The European Commission promotes sites reinforcing the claim of Europe’s common heritage

The European Commission promotes sites reinforcing the claim of Europe’s common heritage

Two projects in Italy and one in the Netherlands have won a tender aimed at amplifying the events organized during the European Heritage Days

April 6, the European Commission and the Council of Europe announced the winners of the call for applications for the support of European Heritage Label projects. The initiative aimed to promote small-scale projects at the local level that contribute to strengthening the vision of reclaiming Europe’s common heritage.

Thus, applications were limited to sites bearing the European Heritage Label, reserved for places that have played a significant role in the history of the continent or highlight a significant European perspective. The sites carrying the label take part in the European Heritage Dayswhich represent more than 70,000 events in 50 different countries and attract a combined crowd of 30 million people.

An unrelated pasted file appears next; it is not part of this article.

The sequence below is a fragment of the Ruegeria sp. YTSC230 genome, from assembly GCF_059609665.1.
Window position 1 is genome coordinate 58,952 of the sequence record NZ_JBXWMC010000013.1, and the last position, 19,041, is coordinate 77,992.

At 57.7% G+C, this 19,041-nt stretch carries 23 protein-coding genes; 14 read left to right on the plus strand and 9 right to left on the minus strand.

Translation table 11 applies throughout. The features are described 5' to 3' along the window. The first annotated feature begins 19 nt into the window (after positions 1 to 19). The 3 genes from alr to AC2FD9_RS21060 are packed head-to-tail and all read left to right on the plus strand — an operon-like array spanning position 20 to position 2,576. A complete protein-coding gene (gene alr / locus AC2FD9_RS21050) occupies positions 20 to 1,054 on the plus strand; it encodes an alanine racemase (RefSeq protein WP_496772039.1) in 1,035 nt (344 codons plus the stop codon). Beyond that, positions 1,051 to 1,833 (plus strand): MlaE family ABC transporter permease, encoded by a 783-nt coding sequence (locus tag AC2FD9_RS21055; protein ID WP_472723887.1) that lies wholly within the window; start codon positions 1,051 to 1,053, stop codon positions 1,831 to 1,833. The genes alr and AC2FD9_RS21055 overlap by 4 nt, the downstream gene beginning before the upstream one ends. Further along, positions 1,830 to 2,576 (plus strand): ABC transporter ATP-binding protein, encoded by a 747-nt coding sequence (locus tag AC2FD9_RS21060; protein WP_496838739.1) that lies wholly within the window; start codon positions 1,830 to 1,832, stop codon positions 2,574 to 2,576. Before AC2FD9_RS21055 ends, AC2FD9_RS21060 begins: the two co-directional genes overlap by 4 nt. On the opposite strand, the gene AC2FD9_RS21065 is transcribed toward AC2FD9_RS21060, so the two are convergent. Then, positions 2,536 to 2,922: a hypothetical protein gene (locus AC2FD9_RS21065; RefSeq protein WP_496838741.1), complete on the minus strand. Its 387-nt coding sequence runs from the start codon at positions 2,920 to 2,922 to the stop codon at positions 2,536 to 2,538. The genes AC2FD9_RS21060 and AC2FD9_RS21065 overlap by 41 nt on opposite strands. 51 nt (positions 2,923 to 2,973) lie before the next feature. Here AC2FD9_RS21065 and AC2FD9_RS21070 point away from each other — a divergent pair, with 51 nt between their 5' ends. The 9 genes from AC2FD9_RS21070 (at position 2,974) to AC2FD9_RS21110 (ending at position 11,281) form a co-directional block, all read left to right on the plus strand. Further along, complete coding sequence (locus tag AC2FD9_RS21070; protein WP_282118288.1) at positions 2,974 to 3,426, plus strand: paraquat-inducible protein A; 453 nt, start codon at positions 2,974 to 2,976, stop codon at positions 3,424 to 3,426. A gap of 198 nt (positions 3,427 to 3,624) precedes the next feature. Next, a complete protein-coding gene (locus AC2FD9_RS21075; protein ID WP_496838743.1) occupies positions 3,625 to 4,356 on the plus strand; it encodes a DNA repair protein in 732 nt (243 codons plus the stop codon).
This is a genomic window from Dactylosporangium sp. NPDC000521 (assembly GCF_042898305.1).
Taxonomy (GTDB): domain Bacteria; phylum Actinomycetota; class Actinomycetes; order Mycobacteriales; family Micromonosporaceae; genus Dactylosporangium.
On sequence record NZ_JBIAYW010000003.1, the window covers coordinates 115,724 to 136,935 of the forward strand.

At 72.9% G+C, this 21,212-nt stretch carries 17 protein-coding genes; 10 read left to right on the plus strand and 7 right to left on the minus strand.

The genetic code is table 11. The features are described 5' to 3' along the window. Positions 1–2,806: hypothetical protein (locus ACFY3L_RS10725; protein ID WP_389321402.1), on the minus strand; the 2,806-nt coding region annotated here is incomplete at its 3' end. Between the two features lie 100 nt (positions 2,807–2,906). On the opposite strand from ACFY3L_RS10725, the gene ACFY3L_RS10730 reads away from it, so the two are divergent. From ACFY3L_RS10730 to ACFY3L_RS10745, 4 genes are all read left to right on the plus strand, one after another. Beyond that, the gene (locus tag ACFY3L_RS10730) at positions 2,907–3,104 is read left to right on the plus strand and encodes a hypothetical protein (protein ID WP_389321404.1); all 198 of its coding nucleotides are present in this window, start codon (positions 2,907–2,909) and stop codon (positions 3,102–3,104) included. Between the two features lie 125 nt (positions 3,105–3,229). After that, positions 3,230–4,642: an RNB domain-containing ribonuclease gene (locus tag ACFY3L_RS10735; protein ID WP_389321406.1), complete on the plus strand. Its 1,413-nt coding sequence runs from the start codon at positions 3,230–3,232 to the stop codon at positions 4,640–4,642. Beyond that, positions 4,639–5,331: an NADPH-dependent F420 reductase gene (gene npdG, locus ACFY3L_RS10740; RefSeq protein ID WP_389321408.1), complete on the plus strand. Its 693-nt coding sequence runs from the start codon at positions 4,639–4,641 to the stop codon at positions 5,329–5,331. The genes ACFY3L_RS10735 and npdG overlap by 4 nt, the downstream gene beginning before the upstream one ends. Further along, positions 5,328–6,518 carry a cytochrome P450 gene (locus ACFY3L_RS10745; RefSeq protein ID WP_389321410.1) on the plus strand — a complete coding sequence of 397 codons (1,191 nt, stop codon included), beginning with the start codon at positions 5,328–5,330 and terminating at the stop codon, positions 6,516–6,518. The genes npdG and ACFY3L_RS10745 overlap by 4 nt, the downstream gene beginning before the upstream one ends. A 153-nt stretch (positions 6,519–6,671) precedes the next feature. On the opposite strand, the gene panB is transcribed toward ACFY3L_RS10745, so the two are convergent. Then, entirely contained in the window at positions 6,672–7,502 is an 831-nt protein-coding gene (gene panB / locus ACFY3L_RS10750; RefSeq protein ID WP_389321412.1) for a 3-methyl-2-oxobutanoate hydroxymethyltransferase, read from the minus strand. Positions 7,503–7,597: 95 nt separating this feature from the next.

The winning projects

Projects that have passed the selection process will be funded with a grant of 14,500 euros. In addition, the Commission said it will focus on projects that promote digital transformation, sustainable cultural tourism or promote site capacity building.

Winners include Fondazione Trentina Alcide De Gasperi in Italy for his project “Visions of Europe. In the footsteps of the founding fathers and mothers of the European Union. The project has strong links with the foundation’s Jardin de l’Europe.

The garden itself is a set of landscape elements that mimic the gardens of the Adenauer Haus and the Monnet and Schuman Houses – places where the owners lived, worked to build Europe and sought moments of calm.

Another Label Patrimoine site is the Stichting Herinneringscentrum Kamp Westerbork in the Netherlands and their project is called “Camp Westerbork Remembered” (De Herinnering aan kamp Westerbork). Westerbork camp was built in 1939, during the Nazi occupation of the Netherlands. It was known as the “Gateway to Hell” and served as a transit camp for Dutch Jews, Sinti and Roma, who were transported to Auschwitz and Sobibor.

The third winning project is the archaeological park of Ostia Antica in Italy. The project is called “public archeology in Ostia Antica”, because the park includes an open-air excavation site with many well-preserved Roman structures.

Mary I. Bruner